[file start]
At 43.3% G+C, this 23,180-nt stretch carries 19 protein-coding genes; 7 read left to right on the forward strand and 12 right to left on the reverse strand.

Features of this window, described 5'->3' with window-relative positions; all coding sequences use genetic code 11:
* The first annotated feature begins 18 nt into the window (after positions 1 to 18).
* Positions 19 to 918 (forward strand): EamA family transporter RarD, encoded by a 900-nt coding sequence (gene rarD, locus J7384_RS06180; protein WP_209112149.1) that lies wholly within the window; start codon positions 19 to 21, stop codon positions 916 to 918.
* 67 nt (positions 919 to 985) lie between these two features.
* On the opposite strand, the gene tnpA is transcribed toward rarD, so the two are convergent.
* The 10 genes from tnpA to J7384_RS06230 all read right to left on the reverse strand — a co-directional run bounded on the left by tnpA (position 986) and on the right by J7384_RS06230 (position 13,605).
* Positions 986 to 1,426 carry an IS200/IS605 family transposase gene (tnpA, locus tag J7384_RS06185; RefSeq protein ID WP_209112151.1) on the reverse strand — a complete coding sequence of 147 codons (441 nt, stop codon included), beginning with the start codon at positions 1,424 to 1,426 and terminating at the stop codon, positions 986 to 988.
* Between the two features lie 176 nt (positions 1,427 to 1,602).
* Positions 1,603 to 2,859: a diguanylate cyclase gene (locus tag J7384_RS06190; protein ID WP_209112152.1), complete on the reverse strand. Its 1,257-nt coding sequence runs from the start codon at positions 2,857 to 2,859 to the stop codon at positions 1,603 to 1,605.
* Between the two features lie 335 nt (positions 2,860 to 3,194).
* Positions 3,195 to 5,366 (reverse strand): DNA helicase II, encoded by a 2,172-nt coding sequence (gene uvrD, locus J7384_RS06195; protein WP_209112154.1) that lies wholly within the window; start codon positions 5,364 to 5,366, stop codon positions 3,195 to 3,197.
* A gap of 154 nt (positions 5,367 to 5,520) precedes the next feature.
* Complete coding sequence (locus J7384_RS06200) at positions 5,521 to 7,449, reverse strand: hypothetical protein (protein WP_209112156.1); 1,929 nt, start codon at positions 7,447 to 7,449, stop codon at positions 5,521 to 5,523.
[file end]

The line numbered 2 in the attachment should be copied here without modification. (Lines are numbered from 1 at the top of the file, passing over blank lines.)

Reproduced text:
Features of this window, described 5'->3' with window-relative positions; all coding sequences use genetic code 11: